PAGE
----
I have loaded it up and explored it myself, but am having trouble getting it installed on student machines so I have not been able to get students involved yet sadly. My other big blocker is something called a tenant. My O365 account is linked to my departments 'tenant', but I cannot get student accounts on that same tenant as far as I am aware. Which unfortunately means that even if I manage to get students online using locally hosted O365 accounts I will be unable to join their worlds unless I can change my 'tenant' or get my O365 account also added to my local tenant or get a new O365 account on the local tenant(about as clear as mud right?). All of which is going to take time and effort from my technician. First job is to get it installed and running on school computers, from there I will begin exploring how I can get students on, and join them in their exploration.
Many of the concerns I raised in my last post have not been addressed, I think the only one that has is that there is a mac version in the beta. However platform is still a big issue, it still only runs on Windows 10 and El Capitan. I think this is going to cut out many schools from getting involved in Minecraft for education. I hope the development team seriously consider this after the beta is over. I have not heard any more on the pricing structure and I believe that the modding option is completely off the table at this stage. It feels like Microsoft wants to make EE a self contained unit, which I can understand but at this point it is limiting the flexibility we are used to. Hopefully the key functions we used mods for in MCEdu will become a part of MC:EE without needing to add parts.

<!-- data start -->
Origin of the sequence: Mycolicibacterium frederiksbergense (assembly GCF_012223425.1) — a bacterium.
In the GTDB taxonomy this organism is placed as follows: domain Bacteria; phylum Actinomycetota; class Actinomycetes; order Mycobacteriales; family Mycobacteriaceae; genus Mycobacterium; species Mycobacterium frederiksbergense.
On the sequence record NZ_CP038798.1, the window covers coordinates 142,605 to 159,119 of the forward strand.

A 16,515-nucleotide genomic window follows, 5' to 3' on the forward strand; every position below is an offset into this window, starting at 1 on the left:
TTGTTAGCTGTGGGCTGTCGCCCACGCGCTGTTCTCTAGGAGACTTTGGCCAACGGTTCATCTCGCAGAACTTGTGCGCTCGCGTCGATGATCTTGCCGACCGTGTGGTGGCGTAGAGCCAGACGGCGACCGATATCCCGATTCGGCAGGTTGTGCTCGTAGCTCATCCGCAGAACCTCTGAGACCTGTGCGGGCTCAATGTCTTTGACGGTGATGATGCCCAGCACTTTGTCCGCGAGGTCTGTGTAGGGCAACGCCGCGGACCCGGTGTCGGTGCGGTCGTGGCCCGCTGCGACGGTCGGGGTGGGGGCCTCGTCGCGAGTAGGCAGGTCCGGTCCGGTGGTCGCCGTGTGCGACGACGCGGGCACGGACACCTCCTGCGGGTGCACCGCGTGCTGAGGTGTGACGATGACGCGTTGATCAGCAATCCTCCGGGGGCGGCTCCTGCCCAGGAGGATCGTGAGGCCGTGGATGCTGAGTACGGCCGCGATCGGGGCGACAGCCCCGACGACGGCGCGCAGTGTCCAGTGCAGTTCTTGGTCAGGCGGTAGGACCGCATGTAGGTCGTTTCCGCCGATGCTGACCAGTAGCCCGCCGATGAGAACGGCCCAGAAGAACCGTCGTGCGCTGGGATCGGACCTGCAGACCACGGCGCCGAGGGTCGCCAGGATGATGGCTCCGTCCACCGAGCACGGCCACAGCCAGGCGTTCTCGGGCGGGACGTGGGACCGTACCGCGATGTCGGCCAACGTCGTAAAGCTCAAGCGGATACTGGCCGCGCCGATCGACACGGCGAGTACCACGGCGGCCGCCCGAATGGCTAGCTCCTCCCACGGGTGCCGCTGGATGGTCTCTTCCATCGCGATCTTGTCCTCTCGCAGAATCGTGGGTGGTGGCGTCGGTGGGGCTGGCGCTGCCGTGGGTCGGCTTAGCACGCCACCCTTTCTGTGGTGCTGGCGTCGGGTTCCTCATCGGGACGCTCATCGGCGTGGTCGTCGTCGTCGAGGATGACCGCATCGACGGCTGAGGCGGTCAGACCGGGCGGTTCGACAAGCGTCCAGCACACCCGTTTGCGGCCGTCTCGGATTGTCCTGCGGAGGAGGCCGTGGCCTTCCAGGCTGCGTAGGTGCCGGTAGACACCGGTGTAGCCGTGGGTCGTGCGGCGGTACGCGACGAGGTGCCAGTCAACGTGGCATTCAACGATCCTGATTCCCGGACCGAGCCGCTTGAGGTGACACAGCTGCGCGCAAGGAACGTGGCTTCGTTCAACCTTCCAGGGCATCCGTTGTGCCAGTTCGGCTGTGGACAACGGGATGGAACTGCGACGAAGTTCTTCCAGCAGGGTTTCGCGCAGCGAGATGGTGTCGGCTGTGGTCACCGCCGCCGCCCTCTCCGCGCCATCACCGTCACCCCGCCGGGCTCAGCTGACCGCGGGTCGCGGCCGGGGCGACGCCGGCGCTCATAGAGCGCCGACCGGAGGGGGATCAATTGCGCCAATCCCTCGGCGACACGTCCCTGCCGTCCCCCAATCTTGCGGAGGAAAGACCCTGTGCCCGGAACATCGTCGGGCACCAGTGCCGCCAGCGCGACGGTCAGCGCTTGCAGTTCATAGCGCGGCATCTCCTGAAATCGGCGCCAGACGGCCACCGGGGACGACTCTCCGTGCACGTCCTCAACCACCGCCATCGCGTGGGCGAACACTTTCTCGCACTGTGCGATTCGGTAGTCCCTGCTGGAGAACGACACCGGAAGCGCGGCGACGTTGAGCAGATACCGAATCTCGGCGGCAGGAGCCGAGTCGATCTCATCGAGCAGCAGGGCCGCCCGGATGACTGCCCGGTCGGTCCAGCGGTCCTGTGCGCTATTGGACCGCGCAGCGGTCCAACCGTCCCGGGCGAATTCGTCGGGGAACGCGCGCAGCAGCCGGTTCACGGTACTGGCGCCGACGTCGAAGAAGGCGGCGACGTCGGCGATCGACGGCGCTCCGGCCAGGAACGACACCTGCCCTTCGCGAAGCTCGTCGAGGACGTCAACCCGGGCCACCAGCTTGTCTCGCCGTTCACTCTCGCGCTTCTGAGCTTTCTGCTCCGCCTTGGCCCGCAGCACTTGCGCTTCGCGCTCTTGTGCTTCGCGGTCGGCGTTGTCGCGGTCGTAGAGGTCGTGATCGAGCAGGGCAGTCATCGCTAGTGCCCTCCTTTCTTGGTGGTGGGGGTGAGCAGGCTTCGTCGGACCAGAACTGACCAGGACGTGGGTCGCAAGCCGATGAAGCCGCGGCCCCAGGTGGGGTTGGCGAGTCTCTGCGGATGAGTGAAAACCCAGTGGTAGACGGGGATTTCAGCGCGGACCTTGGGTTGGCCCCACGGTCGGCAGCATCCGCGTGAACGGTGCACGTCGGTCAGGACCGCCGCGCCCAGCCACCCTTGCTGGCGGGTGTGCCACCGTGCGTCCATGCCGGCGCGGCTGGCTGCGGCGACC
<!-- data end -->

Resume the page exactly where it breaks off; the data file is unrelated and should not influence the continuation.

As it stands currently however I have a new concern, and that is the lack of a central server option. Since it is based off the Pocket Edition code, which allows players to easily connect to one another that is the process that the current form is taking. Any student can create a world and allow other students/teachers to join it. This could be a very big problem in terms of 'load' on the machine 'hosting'. Another concern is that it only allows others to join if they are a member of the same 'tenant'. Which means global collaboration is out of the picture at this point. So is teachers joining together on the one server and collaboratively building lessons, or helping each other out as others have done so many times for me and I for them. This is something I sincerely hope the development team look into and support teachers and students joining together and working collaboratively with people from around the globe, ideally on a central server of some sort rather than a client machine hosting and definitely with easier management of allowed users.
There are some very neat features that I am not allowed to talk about just yet, but rest assured that as soon as I can I will be sharing them. I want to stress again, having met and talked to some of the team behind this, they have their hearts in the right place, they are seriously open to feedback, suggestions and ideas, so if you have some let it be known on the user voice: https://feedback.minecraft.net/forums/345414-minecraft-education-edition
It is certainly an interesting and challenging time to be involved in the Minecraft in Education space.
Thanks for reading, please, as always, feel free to leave any comments below.